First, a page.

"I still consider Ray a good friend. I admire him as a fighter and as a person. I have no bone to pick with Ray, and he is still very marketable as a fighter. There is definitely interest in this fight, and interest in Ray. If he loses, I truly believe he'll hang it up for good. If he wins, of course we'd be interested in talking about his next fight. . . . I never shut the door."

Trainer confirmed that he did indeed slam the door on HBO, and offered a rather intriguing explanation. He said it went all the way back to his negotiations with the cable network on behalf of Las Vegas hotel magnate Steve Wynn, the promoter for the Evander Holyfield-Buster Douglas fight last October. Trainer was working for Wynn, trying to sell the delayed broadcast (DB) rights for Holyfield-Douglas to the highest bidder.

He said HBO made him an offer of $2 million, and never upped the ante, "even though I was told there were other people willing to go to $3 1/2 million," Trainer said. "I went back to them and said 'Fellas, you're not gonna' get it at that number.' They said 'Sorry, that's as high as we're going.' I went back to Steve {Wynn}, and he said talk to Showtime, and they bought the DB.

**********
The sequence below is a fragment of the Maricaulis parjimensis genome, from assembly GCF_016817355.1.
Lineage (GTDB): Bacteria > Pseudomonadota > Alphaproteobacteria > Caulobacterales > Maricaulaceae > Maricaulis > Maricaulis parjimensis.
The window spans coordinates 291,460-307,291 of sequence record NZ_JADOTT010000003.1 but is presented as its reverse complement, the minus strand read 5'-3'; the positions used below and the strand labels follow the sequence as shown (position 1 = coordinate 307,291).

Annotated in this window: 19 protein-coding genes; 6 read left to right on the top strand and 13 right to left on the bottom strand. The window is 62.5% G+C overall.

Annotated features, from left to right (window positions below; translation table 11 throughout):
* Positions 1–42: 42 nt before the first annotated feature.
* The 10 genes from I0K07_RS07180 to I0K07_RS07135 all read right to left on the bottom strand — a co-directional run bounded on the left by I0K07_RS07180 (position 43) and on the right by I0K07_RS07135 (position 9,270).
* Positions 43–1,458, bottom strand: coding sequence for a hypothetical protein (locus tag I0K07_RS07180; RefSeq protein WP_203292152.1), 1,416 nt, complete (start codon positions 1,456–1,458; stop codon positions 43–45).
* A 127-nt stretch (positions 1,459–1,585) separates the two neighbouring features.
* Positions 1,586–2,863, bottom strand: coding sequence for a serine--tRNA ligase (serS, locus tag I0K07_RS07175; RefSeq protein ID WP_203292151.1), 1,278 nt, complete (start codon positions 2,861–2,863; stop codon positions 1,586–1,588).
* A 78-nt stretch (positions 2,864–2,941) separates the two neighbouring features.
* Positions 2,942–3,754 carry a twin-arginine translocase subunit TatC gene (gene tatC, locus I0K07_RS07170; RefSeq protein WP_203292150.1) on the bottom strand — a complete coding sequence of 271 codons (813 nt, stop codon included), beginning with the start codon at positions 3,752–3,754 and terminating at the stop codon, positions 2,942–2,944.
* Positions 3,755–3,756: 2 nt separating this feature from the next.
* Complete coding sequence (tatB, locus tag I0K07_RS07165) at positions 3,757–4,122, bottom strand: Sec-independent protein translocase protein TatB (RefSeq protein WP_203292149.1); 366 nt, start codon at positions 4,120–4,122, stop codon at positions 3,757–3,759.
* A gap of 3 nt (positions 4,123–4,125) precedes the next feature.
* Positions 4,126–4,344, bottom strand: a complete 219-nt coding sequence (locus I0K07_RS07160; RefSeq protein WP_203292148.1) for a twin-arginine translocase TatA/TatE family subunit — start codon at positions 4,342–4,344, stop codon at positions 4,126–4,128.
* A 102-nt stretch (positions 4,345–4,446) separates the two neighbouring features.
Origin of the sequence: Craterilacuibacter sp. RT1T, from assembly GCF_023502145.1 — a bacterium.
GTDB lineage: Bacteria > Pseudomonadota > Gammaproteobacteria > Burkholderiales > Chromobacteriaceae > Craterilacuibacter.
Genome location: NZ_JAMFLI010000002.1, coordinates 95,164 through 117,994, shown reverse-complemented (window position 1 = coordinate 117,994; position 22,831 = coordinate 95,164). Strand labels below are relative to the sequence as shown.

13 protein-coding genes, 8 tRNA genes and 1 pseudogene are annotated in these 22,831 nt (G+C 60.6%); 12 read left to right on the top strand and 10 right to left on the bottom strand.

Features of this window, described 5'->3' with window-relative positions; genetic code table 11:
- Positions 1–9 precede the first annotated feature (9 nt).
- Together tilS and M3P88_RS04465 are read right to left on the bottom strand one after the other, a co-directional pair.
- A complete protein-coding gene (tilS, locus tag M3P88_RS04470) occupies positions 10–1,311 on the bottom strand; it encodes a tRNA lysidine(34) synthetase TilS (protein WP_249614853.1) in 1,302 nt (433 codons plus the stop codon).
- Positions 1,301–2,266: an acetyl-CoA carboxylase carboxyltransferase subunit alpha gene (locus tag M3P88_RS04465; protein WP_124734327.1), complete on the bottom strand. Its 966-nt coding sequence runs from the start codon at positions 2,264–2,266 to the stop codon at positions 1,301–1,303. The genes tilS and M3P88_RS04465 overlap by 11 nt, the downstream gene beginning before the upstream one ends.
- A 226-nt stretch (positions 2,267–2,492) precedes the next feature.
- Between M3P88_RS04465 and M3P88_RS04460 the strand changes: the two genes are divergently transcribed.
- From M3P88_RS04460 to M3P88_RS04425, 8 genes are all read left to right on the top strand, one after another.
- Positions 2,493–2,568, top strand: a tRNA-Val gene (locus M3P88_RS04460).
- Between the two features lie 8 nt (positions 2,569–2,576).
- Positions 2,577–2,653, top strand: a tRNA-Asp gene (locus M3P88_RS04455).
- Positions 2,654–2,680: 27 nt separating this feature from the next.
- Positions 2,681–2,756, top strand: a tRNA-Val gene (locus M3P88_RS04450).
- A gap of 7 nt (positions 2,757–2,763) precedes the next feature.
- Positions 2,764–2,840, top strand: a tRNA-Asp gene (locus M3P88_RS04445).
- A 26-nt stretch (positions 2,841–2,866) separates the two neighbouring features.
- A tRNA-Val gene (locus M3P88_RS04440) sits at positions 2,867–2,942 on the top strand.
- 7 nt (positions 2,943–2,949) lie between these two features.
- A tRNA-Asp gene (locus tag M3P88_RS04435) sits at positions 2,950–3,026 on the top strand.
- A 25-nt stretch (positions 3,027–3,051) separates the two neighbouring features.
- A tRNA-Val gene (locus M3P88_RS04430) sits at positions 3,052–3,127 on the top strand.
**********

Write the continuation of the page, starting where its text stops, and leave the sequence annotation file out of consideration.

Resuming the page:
"I also did some research on this, because I couldn't understand why HBO wouldn't budge. I found out that HBO was mad at Steve Wynn because they thought they would get the DB on a Cher concert at The Mirage {Wynn's Vegas hotel}. But Steve told me he never had any kind of understanding with them on that. That's why they never went higher on Holyfield-Douglas."